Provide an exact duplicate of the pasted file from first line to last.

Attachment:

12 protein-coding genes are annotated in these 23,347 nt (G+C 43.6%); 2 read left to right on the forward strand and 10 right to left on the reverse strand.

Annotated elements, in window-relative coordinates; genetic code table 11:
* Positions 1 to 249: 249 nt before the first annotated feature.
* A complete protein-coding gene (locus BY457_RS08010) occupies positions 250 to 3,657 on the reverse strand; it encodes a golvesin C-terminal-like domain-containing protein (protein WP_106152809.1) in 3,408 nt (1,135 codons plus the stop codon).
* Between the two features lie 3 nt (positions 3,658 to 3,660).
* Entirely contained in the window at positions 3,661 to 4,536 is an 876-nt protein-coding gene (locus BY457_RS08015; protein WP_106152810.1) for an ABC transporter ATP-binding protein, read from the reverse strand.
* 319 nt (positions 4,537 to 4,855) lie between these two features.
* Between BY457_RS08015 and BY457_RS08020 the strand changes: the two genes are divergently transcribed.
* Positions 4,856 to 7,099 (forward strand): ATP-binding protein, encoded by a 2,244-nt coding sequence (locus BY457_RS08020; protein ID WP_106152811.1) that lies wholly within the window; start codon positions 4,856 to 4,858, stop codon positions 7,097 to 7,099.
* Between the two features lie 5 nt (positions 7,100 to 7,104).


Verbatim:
12 protein-coding genes are annotated in these 23,347 nt (G+C 43.6%); 2 read left to right on the forward strand and 10 right to left on the reverse strand.

Annotated elements, in window-relative coordinates; genetic code table 11:
* Positions 1 to 249: 249 nt before the first annotated feature.
* A complete protein-coding gene (locus BY457_RS08010) occupies positions 250 to 3,657 on the reverse strand; it encodes a golvesin C-terminal-like domain-containing protein (protein WP_106152809.1) in 3,408 nt (1,135 codons plus the stop codon).
* Between the two features lie 3 nt (positions 3,658 to 3,660).
* Entirely contained in the window at positions 3,661 to 4,536 is an 876-nt protein-coding gene (locus BY457_RS08015; protein WP_106152810.1) for an ABC transporter ATP-binding protein, read from the reverse strand.
* 319 nt (positions 4,537 to 4,855) lie between these two features.
* Between BY457_RS08015 and BY457_RS08020 the strand changes: the two genes are divergently transcribed.
* Positions 4,856 to 7,099 (forward strand): ATP-binding protein, encoded by a 2,244-nt coding sequence (locus BY457_RS08020; protein ID WP_106152811.1) that lies wholly within the window; start codon positions 4,856 to 4,858, stop codon positions 7,097 to 7,099.
* Between the two features lie 5 nt (positions 7,100 to 7,104).